BACKGROUND OF THE INVENTION

When preparing and administering drugs care has be taken to minimize, or preferably eliminate the risk of exposing people, such as medical and pharmacological personnel, to toxic substances. Safety boxes, cabinets or isolators are often used to prepare drugs to reduce the risk of toxic substances leaking into breathable air. However, such facilities require a lot of space, they are non-portable and can be expensive to install, maintain and repair.

Some drugs must be dissolved or diluted before they are administered, which involves transferring a solvent from one container to a sealed vial containing the drug in powder or liquid form, by means of a needle for example. Drugs may be inadvertently released into the atmosphere in gas form or by way of aerosolization, during the withdrawal of the needle from the vial and while the needle is inside the vial if any pressure differential between the interior of the vial and surrounding atmosphere exists.

This problem may be eliminated or at least minimized by using a pressure equalization device that may be attached to a vial during the preparation of drugs. The pressure equalization device comprises a gas container in communication with the interior of the vial, which ensures that neither an increased pressure nor a vacuum can occur inside the vial when gas or liquid is injected into or withdrawn from the vial. The gas container may be filled with cleaned or sterilized air prior to its use to ensure that the contents of the vial do not become contaminated with air-borne particles such as dust, pollen, mould or bacteria and other undesirable substances.

SUMMARY OF THE INVENTION

An object of the present invention is to provide an improved pressure equalizing device comprising a fluid container, i.e. gas and/or liquid container, for attachment to a receptacle, such as a vial, to permit pressure equalization between the fluid container and the receptacle.

This object is achieved by a pressure equalizing device comprising the features of claim 1, which comprises a fluid container and a flow channel that is arranged to provide fluid communication into or out of the fluid container when the pressure equalizing device is attached to the receptacle. The pressure equalizing device also comprises a fluid inlet that contains a one-way valve that permits fluid to flow into the fluid container via said fluid inlet and that prevents fluid from flowing out of the fluid container via said fluid inlet. The pressure equalizing device also comprises filter-receiving means that are arranged to permit fluid flowing into or out of the fluid container to be filtered when the filter-receiving means comprises a filter.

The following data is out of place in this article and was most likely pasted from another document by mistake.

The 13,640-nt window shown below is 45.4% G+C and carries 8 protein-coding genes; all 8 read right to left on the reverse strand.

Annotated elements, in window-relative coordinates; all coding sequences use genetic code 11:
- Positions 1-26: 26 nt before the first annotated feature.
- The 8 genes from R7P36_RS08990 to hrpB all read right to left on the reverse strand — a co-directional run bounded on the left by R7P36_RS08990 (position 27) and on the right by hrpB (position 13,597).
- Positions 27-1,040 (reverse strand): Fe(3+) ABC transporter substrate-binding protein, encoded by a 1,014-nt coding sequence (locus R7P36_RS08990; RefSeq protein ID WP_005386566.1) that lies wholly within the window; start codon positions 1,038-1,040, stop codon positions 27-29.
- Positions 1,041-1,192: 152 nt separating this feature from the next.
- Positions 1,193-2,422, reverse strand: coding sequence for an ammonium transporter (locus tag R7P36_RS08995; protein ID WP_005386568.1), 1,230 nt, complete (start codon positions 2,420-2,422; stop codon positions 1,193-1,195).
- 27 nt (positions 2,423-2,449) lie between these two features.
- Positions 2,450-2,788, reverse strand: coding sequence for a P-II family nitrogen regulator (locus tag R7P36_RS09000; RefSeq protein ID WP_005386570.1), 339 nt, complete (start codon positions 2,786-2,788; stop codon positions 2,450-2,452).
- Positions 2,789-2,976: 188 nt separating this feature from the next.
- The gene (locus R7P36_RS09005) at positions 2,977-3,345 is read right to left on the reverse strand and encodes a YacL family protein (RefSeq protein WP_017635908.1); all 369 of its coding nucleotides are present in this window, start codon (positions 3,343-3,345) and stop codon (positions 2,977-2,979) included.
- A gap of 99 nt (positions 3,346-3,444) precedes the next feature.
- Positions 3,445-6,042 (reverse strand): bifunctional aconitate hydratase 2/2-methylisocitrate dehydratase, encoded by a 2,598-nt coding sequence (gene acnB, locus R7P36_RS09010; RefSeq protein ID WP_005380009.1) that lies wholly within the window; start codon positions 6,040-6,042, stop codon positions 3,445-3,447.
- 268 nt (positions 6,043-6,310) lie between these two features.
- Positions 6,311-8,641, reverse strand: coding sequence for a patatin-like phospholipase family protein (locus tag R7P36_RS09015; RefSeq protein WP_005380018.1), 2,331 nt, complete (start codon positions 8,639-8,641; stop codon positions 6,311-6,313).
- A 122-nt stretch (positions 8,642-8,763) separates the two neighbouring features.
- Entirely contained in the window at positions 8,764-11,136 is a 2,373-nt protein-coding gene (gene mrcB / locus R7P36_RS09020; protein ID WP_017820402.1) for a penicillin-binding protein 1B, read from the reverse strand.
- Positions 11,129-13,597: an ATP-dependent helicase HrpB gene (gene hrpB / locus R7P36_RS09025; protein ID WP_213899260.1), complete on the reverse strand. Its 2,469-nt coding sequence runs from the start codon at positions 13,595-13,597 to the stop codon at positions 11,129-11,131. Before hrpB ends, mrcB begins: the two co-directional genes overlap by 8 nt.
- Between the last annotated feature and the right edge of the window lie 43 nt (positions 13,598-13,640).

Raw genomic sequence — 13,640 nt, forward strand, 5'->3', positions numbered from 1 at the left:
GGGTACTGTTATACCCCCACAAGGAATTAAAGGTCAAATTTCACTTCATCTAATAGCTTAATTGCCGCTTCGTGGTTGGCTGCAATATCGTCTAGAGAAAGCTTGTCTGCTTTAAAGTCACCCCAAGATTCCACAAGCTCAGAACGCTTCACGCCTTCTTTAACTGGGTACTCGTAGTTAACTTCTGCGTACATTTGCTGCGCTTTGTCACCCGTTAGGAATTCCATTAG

The pressure equalizing device equalizes pressure in the fluid container and the receptacle by allowing filtered fluid to flow into or out of the receptacle (depending on whether the pressure is temporarily greater in the fluid container or the receptacle). The pressure equalizing device thereby provides a simple, closed system that allows for safe and reliable injection or withdrawal of substances, such as toxic drugs, into or out of a receptacle while at least minimizing, or eliminating the risk of the substances contaminating breathable air.

According to an embodiment of the invention the filter-receiving means comprises a removable or non-removable filter. As an example, a filter with the mesh size 0.2 μm may be used to remove substantially all particles and micro organisms of that size or larger. The filter may be a sterilizing or aseptisizing filter, such as a particulate air filter, such as a high efficiency particulate air (HEPA) filter to remove gas-borne particles such as dust, pollen, mould or bacteria and thus eliminating or at least reducing the risk of such gas-borne particles from contaminating substances inside the vial. It should be noted that the pressure equalizing device may comprise a plurality of filters of the same type or of different types.

According to an embodiment of the invention the filter-receiving means are located upstream or downstream of the one-way valve in the fluid inlet, which permits fluid to be filtered as it flows into the fluid container when the filter-receiving means comprises a filter. According to another embodiment of the invention the filter-receiving means are located in the flow channel, which permits fluid to be filtered as it flows out of the fluid container into the receptacle when the filter-receiving means comprises a filter.